GalleryI only had a few days to check out Laos, so I wasted no time by being picked up at Luang Prabang airport and headed north to the small riverside town of Nong Khiaw on the bank of the Ou River, along the way I stopped off at Hmong settlements and a lively local market.
Staying in an $8 a night room overlooking the river made me reminisce about my early travel adventures and the simplicity of having a comfortable bed, working fan and some drops of warm water to shake off the Beer Laos from the night before! After I settled in and wandered around town It become apparent that the local people were very open and happy to have the photo taken, so this was one of the first places I began to learn how to interact with my new found models….mostly though body language or through a new array of funny faces I decided to make while peeking out from behind my camera. Sounds odd? Well hopefully the photos look better than my description sounds!
My first morning kicked (or rather floated) off around 5am as a local guide took me by long tail boat to local settlements only accessible by boat, I was warmly welcomed into the villages where there were lots of cheery kids playing bright and early and fisherman departing for their daily duties. I got a real sense of family values as I saw almost all families eating breakfast together & I was humbled to be invited in to one home to sample some sticky rice and spicy fish – a great way to start the day.
I really enjoyed shooting in these remote villages and feel by sharing my photos, that others can get a small glimpse into Laotian life. My road trip back from Nong Khiaw to Luang Prabang was scattered with stops, the highlights included Kuang Si Waterfalls & stepping into the muddy paddy fields to take some candid portraits of the friendly, but shy local workers.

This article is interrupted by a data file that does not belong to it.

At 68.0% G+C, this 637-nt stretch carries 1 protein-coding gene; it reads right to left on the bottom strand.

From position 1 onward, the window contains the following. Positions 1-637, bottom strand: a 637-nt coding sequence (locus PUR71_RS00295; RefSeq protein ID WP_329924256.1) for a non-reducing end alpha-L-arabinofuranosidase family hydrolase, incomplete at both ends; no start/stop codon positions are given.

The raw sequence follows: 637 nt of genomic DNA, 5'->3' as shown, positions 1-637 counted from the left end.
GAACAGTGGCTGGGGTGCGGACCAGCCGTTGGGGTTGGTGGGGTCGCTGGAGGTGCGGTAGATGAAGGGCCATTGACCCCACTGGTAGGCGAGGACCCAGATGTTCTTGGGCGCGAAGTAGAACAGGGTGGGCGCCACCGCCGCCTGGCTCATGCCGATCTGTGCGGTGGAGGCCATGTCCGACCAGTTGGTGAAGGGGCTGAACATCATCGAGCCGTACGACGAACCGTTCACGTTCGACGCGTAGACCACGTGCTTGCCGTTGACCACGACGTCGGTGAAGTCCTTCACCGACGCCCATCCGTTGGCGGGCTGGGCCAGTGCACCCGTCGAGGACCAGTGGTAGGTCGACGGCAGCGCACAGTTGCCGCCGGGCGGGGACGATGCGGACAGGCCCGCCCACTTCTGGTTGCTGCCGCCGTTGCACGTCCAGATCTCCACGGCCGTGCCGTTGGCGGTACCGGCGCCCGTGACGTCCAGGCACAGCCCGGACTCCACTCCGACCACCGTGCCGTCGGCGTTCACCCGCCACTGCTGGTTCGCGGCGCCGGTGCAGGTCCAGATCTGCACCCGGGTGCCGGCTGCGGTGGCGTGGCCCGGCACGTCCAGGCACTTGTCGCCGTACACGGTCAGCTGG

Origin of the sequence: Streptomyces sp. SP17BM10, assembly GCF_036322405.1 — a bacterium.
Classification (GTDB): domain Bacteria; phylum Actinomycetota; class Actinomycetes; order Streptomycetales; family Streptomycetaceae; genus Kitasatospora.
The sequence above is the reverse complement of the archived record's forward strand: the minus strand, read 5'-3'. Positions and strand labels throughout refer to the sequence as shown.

When I reached Luang Prabang through his generosity to meet a complete stranger and offer some wisdom, I arranged to meet award winning professional photographer, Paul Wager, who agreed to review my photos and offer me some feedback. By this time I had been taking photos seriously for around 6 months, so it was invaluable to get some objective advice. I think from that day and through continued self-study and hitting the streets to practice my photos have continued to get better….and I realize how much more I have to learn.
My final day in Luang Prabang involved another early start to watch one of the wonders of South East Asia, the dawn morning Alms, in which processions of hundreds of monks collecting offerings of rice and gifts from the local community takes place. I also found time to wander around the Mekong River to catch some early morning fisherman in action on the reflective waters.